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Presser Points: Belichick impressed with young OLs

Bill Belichick was full of praise on Friday, especially when it came to his young offensive linemen.

Fridays are always a bit more relaxed around Gillette Stadium and this week was no exception. Bill Belichick spoke at length about his team as the Patriots put the finishing touches on their preparation for Sunday's home opener against Miami, and he was quite positive in doing so.

Among the groups and individuals that received praise were his young interior offensive linemen, particularly Joe Thuney, wide receiver Chris Hogan and former running back and Patriots Hall of Famer Kevin Faulk, who will be honored at halftime of Sunday's Dolphins game.

Here are some highlights from Belichick's Friday press conference.


The kids are alright - The Patriots opened the season with a pair of rookie guards in Joe Thuney and Ted Karras as well as a second-year center in David Andrews. Belichick was asked about the trio, both individually and as a group, and the coach expressed plenty of optimism regarding the youngsters.

He began discussing Thuney.

"Really consistent, and he's a smart guy. He's a good technique player, he plays with good footwork, balance, hand placement, he's got good awareness, he sees things well. I mean there's room for improvement here; I'm not saying that. For his lack of experience he plays like a pretty experienced player.  He's a good athlete, he's a good football player, and he's got good awareness, good instincts, works well with the other offensive linemen, knowing what guys need help based on what the call is, what the protection is, who the players are and so forth. I'd say also the fact that he has played all five positions in the end probably works in his favor."

Belichick continued discussing his young linemen and explained how experience will only help the group.

"I'd say the issue is just experience together, so you know the more that those guys play together, the more that David and Joe play together the better that will get. Even if neither one of them ever gets any better, them playing together will just – they will get better. Even at their cap there's a level of execution between the two of them, with Nate [Solder], with Shaq [Mason], with Ted, however it goes, that those guys just haven't played a lot of football together. They haven't seen some of the things or some of the players, their opponents, second, third, fourth time around like a real experienced group would do that you could really gain some advantages on that. We're just not there yet. We're getting there but we're just not there."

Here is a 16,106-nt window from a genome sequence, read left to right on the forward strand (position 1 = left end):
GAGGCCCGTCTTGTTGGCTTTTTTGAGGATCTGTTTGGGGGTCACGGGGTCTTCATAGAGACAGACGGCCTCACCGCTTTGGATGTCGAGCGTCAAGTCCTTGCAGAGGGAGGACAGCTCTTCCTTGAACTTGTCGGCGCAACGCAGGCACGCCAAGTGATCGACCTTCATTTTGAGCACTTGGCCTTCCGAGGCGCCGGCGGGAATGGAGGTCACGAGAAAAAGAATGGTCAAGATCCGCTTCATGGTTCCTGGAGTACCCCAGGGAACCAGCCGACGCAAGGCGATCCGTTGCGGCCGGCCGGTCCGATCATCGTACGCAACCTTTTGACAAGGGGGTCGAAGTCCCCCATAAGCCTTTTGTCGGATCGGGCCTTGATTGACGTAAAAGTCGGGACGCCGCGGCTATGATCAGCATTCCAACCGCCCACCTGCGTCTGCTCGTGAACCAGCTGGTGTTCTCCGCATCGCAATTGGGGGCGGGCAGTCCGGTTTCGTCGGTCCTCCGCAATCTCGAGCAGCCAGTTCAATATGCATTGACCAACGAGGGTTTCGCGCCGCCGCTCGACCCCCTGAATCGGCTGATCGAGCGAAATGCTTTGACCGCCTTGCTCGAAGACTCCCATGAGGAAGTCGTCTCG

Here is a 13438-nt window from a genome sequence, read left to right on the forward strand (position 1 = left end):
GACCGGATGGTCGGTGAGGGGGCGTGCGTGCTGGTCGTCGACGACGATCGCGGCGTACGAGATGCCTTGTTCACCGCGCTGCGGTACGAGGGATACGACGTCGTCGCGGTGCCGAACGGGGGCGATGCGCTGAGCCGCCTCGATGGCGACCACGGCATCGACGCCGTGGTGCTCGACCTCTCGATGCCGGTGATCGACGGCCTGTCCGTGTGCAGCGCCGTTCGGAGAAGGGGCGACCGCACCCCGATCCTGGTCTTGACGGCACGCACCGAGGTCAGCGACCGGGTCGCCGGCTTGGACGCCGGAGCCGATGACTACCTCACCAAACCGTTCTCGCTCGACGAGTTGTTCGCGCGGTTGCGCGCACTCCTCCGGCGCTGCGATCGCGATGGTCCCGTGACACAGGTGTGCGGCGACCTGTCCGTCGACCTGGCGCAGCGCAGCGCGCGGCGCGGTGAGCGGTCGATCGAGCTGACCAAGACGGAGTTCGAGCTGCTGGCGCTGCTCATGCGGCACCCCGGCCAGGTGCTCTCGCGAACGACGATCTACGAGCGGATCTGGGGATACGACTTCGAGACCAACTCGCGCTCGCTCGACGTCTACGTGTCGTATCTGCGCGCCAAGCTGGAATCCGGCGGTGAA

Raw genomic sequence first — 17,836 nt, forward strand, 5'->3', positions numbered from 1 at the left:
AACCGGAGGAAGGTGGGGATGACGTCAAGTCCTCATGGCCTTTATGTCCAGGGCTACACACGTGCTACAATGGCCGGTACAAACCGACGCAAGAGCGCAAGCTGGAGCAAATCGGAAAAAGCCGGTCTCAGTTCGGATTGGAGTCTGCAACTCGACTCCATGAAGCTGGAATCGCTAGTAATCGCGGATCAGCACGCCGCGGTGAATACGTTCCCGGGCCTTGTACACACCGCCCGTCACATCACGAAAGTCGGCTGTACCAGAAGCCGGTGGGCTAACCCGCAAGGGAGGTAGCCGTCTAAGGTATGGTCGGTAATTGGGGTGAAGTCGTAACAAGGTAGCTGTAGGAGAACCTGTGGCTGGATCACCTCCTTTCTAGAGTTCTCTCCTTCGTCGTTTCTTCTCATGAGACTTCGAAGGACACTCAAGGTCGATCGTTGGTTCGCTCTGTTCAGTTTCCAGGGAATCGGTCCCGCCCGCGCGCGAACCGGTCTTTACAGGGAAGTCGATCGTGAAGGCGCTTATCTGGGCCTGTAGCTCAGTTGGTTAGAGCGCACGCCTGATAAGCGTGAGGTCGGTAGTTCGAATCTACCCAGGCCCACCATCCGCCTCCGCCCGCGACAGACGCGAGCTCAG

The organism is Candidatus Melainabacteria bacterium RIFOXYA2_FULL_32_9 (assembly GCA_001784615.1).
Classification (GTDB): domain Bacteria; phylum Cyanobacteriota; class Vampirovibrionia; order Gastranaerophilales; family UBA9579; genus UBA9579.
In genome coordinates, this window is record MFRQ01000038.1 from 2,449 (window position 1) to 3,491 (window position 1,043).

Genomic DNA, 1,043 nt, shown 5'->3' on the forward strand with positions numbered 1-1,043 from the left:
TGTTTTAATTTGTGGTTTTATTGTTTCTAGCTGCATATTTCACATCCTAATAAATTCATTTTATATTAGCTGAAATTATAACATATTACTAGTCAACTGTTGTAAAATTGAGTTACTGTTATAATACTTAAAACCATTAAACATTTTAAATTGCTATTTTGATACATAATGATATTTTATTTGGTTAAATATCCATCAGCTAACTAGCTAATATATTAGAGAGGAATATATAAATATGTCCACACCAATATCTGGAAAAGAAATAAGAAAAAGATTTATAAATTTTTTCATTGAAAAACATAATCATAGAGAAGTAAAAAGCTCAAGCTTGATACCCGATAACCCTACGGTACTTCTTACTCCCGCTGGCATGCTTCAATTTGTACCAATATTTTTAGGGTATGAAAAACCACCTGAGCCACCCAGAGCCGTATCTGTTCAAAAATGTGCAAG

New England Patriots wide receiver Chris Hogan (15) celebrates his touchdown against the Arizona Cardinals during an NFL football game, Sunday, Sept. 11, 2016, in Glendale, Ariz. (AP Photo/Ross D. Franklin)

Hogan's the hero - Free agent acquisition Chris Hogan has been a pretty consistent presence in New England throughout the summer. While fellow wideouts Julian Edelman, Danny Amendola, Malcolm Mitchell and Keshawn Martin (before he was released) missed a lot of time due to injury during camp, Hogan was pretty durable throughout and was a constant presence. Aside from a minor shoulder injury that caused him to miss a couple of days, Hogan was in uniform and catches passes all summer long and he carried that momentum into the regular season when he opened the scoring in Arizona with a 37-yard grab from Jimmy Garoppolo on the first series of the season.

"When you're around a guy every day like it is with Chris, he's impressive every day," Belichick said. "He doesn't have a lot of up and down days — every day is a good day for him, which I would say wasn't unexpected, you just don't know until you're around him. I think he could contribute for us in the kicking game. As we went through training camp, he was really our healthiest receiver. He was the guy who was out there the most, and so we tried to manage the volume for him just overall.

"I think he could absolutely play in the kicking game. I think he could play outside, he can play inside in the passing game, which he has. I think he could do all of those things. I don't think he's going to be out there for every play of every game, so depending on who else we have, what we're trying to do and so forth, part of his versatility is a real strength for other players, because it might allow them to do something that, if they don't have that flexibility, then they'll do something they're really good at, and he can still be able to adjust."

Belichick was asked if he remembered if the team had representatives at Hogan's Pro Day at Fordham after his career at Monmouth rapped up, and the coach had some fun with it.

"I'm not sure. I only know that we have two coaches on our team that covered him in lacrosse. Stephen [Belichick] covered him at Rutgers and Mike [Pellegrino] covered him at John Hopkins. I don't know about working him out, but we've got two guys that played against him on the lacrosse field."


Hall of a player -Finally, Belichick was asked about Kevin Faulk, who will be honored at halftime of Sunday's game after being inducted into the Hall at Patriot Place presented by Raytheon during the summer. The coach was asked if there was a current player who reminded him of Faulk.

"Well, I mean that's a pretty high bar. You're talking about Kevin Faulk. We have guys like James White or [Shane] Vereen going back that had similar roles and had production. Kevin's pretty special. As I said this summer, I think many impressive things about Kevin, amongst them would be that I thought he played his best football in the biggest games, the most critical situations, the most critical plays. The times when we need him the most is when he came through with some of his best plays. I'd say that's kind of typical of Kevin."

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